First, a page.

Republican lawmakers voted Friday to demand that students be exposed to the stories of people who fled communism as part of a program to prepare them to be “civilly responsible and knowledgeable adults.”
The language, inserted by Representative Judy Burges, R-Skull Valley, in a 232-page bill on changes to K-12 education laws, indicates there needs to be a comparative discussion political ideologies like communism and totalitarianism and how they “conflict with the principles of freedom and democracy essential to the founding principles of the United States. The state’s education ministry also has a mandate to come up with new standards of civic education, including the expectation that citizens will be responsible for preserving and upholding the “blessings of freedom.”
But it also requires the agency to create a list of oral histories “that provide portraits of patriotism based on first-person accounts of victims of the ruling philosophies of other nations who can compare those philosophies with those of the United States.” “.
Rep. Jake Hoffman, R-Queen Creek, said what this means was clear to him.
“Reality is one of the biggest threats the world faces today, it is communism and totalitarianism,” he said.
“We have governments like the Communist Chinese government whose stated goal is to be the one and only superpower in the world, and they will achieve that goal by any means possible.”
Legislation approved on a 31-25 party line vote contains much more.
For example, it is forbidden to teach that a person’s race, ethnicity or gender determines their morality or holds them responsible for acts committed by the same group. Violations could result in a fine of $ 5,000 to the school district and the instructor losing a teaching certificate.
And school boards will not be able to enforce the use of masks by students or staff on school campuses.
Lawmakers on both sides of the political aisle have also used the measure to debate whether the state is doing enough to fund K-12 education, even though it’s part of a separate budget measure.
But the discussion has become more heated on the issue of this new compulsory civic education and what should be the emphasis on teaching patriotism and whether our form of government is better than any other.
“The threat of communism, and frankly, even here within our own borders, the threat of Marxism is on our porch,” Hoffman said. And he said there are people “within the school systems” who are socialist.
His poster child for this is Noah Karvelis who was involved in Kathy Hoffman’s successful 2018 candidacy to be head of public schools and the Proposition 208 campaign, calling him a “overt socialist”.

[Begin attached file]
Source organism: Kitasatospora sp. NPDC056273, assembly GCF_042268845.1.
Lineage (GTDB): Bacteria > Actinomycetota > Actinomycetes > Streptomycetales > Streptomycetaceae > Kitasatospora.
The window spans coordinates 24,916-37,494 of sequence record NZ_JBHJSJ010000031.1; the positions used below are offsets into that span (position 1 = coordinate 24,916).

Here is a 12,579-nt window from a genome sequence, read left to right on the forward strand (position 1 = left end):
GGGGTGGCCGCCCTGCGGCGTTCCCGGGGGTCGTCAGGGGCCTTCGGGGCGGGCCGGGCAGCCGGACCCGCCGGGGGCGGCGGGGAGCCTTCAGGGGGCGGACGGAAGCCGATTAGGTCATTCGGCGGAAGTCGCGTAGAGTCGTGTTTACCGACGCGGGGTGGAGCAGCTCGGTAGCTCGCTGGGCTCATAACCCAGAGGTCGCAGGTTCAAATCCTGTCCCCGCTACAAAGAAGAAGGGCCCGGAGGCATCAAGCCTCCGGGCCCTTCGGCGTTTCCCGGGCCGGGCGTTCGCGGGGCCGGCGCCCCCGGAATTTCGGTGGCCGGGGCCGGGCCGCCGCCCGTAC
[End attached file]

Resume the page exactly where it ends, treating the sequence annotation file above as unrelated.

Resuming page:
Karvelis, who no longer lives in Arizona, spoke at the 2018 Socialism Conference in Chicago about the historic Arizona teachers’ strike and the Invest in Ed law. But Karvelis said at the time that he was there to network with other teachers’ organizations.
“Teaching our children about the evils of communism and totalitarianism is right,” Hoffman said. “It is our duty and our responsibility to do so.”
And that, he said, means students are hearing “the true testimony of people who escaped these types of governments and now live here and enjoy the blessings of this country.”
But Representative Daniel Hernandez, D-Tucson, said the legislation misses the point.
“Do you know what the biggest threat is? ” He asked. “White nationalism. “
Hernandez also placed the U.S. Capitol insurgency in the same category.
“So, yes, let’s talk about communism,” he said. “But let’s talk about making sure we don’t let people get away with the sort of thing that happened on January 6 and teaching our kids that it’s okay to try to overthrow a democratically elected government. . “
This prompted a response from Representative Quang Nguyen, R-Prescott Valley, who was born in Vietnam in 1962 and emigrated to the United States after the Vietnam War.
“White nationalism has not drowned 250,000 Vietnamese in the South China Sea,” he told his colleagues. “The Communists did it.”
Ditto, he says, of the execution of 86,000 Vietnamese at the fall of Saigon. And Nguyen said it was communism that brought him to America.
“So don’t take it lightly, don’t make fun of me, don’t make fun of what I’m going through in life,” he said, claiming he had lost most of his members. family because of communism. “If we don’t stand up and teach our children about communism, we will lose this country. “
The language added by Burges also requires instruction on “civic expectations of upright and desirable citizenship.”
While the bill passed by a 31-25 vote, the future of civic education provisions may not stand.
This language is not in a parallel bill that Senator Paul Boyer, R-Glendale, has already passed in the Senate. And Boyer told Capitol Media Services he does not support the provision.
“We shouldn’t be dictating the agenda from above, even if it is well intentioned,” he said. Differences between the House and Senate versions will have to be resolved in a conference committee.
There is another key difference.
The Senate version contains language that would allow many more parents to use public money vouchers to send their children to private and parish schools. But efforts to add this to the House version failed after Republican Representatives Michelle Udall of Mesa and Joel John of Arlington voted with Democrats to exclude it from the legislation.
This too should be settled in a House-Senate conference committee.